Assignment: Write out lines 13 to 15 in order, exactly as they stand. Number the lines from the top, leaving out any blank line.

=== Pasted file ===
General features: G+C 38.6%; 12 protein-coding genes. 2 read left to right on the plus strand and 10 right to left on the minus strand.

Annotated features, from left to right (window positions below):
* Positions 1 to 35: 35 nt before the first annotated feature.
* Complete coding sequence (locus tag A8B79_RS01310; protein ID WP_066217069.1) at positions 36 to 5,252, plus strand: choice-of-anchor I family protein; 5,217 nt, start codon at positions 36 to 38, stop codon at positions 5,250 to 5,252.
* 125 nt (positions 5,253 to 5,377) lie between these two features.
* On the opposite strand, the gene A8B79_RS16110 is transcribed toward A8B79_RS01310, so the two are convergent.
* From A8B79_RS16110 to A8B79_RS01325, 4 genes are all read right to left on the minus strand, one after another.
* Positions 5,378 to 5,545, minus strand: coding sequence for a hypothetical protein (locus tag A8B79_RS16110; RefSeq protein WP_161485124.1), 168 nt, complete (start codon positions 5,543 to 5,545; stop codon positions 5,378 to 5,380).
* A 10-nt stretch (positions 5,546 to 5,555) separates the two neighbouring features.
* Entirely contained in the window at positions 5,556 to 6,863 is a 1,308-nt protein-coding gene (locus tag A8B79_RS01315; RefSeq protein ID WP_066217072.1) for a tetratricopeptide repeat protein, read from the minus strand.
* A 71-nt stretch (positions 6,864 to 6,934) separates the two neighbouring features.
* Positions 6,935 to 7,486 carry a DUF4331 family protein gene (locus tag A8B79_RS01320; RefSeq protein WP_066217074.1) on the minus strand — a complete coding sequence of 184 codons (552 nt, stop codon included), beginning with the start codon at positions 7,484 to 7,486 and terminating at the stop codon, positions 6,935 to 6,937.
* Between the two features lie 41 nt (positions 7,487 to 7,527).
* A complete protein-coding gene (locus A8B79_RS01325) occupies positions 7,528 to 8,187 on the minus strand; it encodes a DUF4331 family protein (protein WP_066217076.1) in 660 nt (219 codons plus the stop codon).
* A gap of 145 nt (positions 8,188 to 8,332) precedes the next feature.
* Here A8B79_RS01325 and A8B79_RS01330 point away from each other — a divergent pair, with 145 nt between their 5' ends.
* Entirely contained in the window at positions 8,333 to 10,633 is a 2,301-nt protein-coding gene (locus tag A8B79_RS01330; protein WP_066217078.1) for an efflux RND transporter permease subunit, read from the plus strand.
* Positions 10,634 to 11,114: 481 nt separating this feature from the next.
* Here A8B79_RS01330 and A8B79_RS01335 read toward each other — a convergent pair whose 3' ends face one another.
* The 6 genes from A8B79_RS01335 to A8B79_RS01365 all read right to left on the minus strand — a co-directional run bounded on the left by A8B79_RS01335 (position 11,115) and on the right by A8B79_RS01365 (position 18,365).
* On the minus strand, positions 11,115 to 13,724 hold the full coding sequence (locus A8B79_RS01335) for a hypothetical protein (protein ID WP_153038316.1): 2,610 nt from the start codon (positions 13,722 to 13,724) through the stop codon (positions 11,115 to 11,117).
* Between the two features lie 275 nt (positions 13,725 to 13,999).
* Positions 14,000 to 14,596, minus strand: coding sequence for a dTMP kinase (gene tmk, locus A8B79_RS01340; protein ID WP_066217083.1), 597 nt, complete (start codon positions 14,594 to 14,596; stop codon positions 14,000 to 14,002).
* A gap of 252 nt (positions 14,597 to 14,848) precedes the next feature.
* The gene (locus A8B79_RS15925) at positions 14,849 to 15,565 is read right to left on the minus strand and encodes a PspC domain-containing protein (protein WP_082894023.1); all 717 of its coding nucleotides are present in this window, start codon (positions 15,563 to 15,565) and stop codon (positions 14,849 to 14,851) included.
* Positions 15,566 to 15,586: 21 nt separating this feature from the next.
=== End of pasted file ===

* Between the two features lie 41 nt (positions 7,487 to 7,527).
* A complete protein-coding gene (locus A8B79_RS01325) occupies positions 7,528 to 8,187 on the minus strand; it encodes a DUF4331 family protein (protein WP_066217076.1) in 660 nt (219 codons plus the stop codon).
* A gap of 145 nt (positions 8,188 to 8,332) precedes the next feature.